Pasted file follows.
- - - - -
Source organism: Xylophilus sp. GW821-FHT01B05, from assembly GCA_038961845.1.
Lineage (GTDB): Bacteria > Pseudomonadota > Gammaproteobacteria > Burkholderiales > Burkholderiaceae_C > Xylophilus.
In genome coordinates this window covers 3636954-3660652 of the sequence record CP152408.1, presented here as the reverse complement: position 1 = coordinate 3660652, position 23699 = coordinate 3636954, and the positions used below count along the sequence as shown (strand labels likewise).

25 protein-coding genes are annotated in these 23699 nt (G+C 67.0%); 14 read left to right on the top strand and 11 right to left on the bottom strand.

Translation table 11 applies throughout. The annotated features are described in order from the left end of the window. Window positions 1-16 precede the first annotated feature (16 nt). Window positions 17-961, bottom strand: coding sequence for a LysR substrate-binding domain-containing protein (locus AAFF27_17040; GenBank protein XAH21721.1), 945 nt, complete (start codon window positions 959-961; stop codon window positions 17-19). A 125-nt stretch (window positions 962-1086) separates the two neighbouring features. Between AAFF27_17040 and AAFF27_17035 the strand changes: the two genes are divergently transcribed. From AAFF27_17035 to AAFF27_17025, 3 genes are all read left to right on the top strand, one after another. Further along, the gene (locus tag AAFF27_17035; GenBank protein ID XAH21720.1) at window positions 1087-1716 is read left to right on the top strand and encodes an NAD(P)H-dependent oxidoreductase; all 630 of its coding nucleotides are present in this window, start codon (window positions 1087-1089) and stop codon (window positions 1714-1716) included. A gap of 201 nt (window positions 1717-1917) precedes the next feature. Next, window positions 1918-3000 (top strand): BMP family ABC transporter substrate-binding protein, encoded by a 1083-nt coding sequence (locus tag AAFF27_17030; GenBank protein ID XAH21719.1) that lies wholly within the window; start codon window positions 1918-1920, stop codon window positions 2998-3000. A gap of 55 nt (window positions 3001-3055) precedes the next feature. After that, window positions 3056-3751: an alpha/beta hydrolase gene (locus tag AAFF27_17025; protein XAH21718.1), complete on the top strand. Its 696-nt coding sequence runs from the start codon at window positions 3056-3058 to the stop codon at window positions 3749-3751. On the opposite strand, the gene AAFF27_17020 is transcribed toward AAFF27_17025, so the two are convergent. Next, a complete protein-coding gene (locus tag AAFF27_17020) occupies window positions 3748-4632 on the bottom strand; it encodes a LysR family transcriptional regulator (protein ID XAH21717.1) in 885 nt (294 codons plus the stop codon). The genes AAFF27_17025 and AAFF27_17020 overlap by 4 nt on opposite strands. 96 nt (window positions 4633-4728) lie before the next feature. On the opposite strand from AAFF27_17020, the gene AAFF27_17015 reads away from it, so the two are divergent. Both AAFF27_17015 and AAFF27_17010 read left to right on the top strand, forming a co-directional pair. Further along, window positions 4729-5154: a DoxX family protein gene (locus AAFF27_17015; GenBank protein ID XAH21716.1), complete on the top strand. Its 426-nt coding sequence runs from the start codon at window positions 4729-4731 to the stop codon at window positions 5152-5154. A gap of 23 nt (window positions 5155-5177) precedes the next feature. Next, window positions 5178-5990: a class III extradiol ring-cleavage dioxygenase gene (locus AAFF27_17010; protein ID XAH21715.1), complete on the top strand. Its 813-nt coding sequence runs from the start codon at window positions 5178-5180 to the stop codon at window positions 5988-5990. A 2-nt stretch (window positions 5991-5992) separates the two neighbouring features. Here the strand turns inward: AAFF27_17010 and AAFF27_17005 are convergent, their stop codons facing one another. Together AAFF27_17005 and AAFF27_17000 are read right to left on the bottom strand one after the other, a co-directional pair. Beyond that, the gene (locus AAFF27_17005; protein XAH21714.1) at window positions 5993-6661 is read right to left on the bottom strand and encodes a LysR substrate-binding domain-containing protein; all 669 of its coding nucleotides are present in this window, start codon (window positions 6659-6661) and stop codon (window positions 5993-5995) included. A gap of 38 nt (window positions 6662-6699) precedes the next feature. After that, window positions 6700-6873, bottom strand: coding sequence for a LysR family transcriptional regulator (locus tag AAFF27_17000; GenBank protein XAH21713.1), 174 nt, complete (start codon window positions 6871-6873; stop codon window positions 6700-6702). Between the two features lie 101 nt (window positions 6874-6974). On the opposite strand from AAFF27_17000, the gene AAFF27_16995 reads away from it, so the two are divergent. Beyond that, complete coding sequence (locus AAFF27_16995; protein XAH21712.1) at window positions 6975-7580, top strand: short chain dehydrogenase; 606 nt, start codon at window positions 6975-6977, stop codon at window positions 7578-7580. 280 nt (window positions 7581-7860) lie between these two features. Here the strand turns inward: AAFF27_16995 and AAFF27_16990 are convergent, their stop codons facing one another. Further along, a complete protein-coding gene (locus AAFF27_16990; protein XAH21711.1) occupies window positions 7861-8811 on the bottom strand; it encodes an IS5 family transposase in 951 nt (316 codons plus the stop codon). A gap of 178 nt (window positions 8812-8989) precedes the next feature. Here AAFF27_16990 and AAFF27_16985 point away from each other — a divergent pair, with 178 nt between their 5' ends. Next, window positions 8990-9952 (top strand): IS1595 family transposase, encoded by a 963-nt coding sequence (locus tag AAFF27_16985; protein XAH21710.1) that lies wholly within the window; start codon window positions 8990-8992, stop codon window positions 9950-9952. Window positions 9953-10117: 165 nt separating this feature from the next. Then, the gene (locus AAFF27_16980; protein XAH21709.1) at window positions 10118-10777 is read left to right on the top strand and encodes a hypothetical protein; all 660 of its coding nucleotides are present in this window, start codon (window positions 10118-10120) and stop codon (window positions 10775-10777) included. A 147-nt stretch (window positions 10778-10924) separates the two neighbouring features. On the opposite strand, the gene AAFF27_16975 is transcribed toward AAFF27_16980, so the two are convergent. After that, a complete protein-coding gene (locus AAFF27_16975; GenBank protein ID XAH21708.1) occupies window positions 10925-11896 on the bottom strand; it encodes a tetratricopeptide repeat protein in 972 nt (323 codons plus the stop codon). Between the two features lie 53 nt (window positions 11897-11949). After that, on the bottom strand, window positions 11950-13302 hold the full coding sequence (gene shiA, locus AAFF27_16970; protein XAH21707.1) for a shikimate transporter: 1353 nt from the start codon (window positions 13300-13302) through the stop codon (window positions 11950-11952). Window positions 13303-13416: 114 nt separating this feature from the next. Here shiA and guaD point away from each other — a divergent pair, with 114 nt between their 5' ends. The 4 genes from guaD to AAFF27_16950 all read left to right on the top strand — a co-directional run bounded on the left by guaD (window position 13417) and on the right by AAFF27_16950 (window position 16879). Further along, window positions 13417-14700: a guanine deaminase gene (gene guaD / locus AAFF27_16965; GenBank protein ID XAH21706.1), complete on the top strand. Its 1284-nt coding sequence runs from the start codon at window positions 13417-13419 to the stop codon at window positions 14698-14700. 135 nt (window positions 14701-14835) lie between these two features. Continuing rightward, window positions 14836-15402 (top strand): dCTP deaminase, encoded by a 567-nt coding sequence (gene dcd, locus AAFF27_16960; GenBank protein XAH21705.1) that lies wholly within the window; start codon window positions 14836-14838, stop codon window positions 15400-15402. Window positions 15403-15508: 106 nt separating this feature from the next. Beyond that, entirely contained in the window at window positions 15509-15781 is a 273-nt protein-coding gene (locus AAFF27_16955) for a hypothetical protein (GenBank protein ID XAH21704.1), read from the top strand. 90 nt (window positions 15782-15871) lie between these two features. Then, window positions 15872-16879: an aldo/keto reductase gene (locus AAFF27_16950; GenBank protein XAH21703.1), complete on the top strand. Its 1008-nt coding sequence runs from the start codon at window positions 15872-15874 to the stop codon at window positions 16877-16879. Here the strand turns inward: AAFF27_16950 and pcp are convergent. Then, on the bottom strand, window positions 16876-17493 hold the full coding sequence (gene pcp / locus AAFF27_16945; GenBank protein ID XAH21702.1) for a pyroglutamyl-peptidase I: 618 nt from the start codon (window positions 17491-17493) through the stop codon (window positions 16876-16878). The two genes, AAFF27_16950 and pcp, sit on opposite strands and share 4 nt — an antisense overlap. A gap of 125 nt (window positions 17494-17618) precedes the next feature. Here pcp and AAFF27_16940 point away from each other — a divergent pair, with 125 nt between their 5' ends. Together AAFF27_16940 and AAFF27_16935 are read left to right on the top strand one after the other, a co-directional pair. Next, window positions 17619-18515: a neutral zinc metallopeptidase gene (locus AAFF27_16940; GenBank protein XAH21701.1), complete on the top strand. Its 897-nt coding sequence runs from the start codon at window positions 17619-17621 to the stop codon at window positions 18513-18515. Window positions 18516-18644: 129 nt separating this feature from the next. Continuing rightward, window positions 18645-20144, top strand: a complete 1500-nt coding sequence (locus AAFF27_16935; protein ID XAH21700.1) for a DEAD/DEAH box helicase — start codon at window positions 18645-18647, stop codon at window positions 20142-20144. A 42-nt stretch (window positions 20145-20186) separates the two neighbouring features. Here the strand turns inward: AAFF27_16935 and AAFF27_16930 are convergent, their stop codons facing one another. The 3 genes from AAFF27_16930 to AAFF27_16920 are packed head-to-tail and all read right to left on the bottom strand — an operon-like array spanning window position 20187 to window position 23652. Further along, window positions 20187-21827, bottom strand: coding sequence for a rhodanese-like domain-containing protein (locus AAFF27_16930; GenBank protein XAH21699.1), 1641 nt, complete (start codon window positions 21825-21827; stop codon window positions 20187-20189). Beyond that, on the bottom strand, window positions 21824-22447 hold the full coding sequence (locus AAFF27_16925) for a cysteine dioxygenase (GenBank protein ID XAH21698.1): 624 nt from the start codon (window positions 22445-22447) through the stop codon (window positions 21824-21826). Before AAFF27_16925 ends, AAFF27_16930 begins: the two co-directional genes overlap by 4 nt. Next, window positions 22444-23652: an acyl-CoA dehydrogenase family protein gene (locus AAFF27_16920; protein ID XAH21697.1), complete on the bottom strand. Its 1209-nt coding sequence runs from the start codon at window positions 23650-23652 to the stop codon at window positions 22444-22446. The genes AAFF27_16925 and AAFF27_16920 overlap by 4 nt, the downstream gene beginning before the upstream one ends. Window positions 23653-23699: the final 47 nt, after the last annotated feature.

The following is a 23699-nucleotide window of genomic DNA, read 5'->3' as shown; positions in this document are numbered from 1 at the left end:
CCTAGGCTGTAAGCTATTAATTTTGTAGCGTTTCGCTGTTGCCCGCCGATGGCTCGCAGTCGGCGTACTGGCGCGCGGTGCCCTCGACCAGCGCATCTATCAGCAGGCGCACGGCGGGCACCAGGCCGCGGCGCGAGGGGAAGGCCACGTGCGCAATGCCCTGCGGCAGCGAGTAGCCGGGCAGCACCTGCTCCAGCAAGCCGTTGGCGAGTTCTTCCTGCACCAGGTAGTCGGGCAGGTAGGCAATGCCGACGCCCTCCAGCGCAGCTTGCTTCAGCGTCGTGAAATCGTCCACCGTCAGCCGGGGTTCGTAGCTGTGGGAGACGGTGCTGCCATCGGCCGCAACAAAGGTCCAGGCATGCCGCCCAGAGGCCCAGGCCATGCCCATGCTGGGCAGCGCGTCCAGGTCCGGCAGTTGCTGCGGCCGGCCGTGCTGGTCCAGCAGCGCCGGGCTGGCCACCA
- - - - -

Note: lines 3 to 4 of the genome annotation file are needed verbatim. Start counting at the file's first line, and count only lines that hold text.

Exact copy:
In genome coordinates this window covers 3636954-3660652 of the sequence record CP152408.1, presented here as the reverse complement: position 1 = coordinate 3660652, position 23699 = coordinate 3636954, and the positions used below count along the sequence as shown (strand labels likewise).

25 protein-coding genes are annotated in these 23699 nt (G+C 67.0%); 14 read left to right on the top strand and 11 right to left on the bottom strand.